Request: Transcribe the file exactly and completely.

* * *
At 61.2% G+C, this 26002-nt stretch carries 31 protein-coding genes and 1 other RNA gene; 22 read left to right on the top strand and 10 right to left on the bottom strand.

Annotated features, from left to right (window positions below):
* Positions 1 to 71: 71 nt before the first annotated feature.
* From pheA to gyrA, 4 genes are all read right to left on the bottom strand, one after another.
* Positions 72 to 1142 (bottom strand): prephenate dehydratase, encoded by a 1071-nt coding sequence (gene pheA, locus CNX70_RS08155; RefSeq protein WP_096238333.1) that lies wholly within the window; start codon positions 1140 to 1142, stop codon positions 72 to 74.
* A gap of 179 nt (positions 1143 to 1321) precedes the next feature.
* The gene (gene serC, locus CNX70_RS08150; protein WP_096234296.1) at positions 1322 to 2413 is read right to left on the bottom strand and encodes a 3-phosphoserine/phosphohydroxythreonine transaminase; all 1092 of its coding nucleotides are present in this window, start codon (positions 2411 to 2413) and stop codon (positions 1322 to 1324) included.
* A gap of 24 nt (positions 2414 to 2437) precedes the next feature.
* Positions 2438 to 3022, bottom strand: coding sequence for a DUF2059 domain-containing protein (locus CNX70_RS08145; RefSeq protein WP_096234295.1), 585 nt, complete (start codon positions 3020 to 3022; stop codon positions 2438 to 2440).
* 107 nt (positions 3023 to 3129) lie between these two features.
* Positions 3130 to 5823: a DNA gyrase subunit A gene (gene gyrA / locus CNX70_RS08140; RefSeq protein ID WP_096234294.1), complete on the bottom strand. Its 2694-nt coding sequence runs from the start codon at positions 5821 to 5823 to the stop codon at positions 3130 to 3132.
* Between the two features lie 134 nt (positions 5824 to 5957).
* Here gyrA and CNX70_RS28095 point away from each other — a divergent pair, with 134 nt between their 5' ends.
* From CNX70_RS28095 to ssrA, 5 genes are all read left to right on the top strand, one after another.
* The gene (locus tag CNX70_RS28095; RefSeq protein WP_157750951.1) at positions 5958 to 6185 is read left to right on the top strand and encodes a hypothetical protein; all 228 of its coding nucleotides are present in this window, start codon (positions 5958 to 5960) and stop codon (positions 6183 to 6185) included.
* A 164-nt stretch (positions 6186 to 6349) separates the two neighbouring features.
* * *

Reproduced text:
At 61.2% G+C, this 26002-nt stretch carries 31 protein-coding genes and 1 other RNA gene; 22 read left to right on the top strand and 10 right to left on the bottom strand.

Annotated features, from left to right (window positions below):
* Positions 1 to 71: 71 nt before the first annotated feature.
* From pheA to gyrA, 4 genes are all read right to left on the bottom strand, one after another.
* Positions 72 to 1142 (bottom strand): prephenate dehydratase, encoded by a 1071-nt coding sequence (gene pheA, locus CNX70_RS08155; RefSeq protein WP_096238333.1) that lies wholly within the window; start codon positions 1140 to 1142, stop codon positions 72 to 74.
* A gap of 179 nt (positions 1143 to 1321) precedes the next feature.
* The gene (gene serC, locus CNX70_RS08150; protein WP_096234296.1) at positions 1322 to 2413 is read right to left on the bottom strand and encodes a 3-phosphoserine/phosphohydroxythreonine transaminase; all 1092 of its coding nucleotides are present in this window, start codon (positions 2411 to 2413) and stop codon (positions 1322 to 1324) included.
* A gap of 24 nt (positions 2414 to 2437) precedes the next feature.
* Positions 2438 to 3022, bottom strand: coding sequence for a DUF2059 domain-containing protein (locus CNX70_RS08145; RefSeq protein WP_096234295.1), 585 nt, complete (start codon positions 3020 to 3022; stop codon positions 2438 to 2440).
* 107 nt (positions 3023 to 3129) lie between these two features.
* Positions 3130 to 5823: a DNA gyrase subunit A gene (gene gyrA / locus CNX70_RS08140; RefSeq protein ID WP_096234294.1), complete on the bottom strand. Its 2694-nt coding sequence runs from the start codon at positions 5821 to 5823 to the stop codon at positions 3130 to 3132.
* Between the two features lie 134 nt (positions 5824 to 5957).
* Here gyrA and CNX70_RS28095 point away from each other — a divergent pair, with 134 nt between their 5' ends.
* From CNX70_RS28095 to ssrA, 5 genes are all read left to right on the top strand, one after another.
* The gene (locus tag CNX70_RS28095; RefSeq protein WP_157750951.1) at positions 5958 to 6185 is read left to right on the top strand and encodes a hypothetical protein; all 228 of its coding nucleotides are present in this window, start codon (positions 5958 to 5960) and stop codon (positions 6183 to 6185) included.
* A 164-nt stretch (positions 6186 to 6349) separates the two neighbouring features.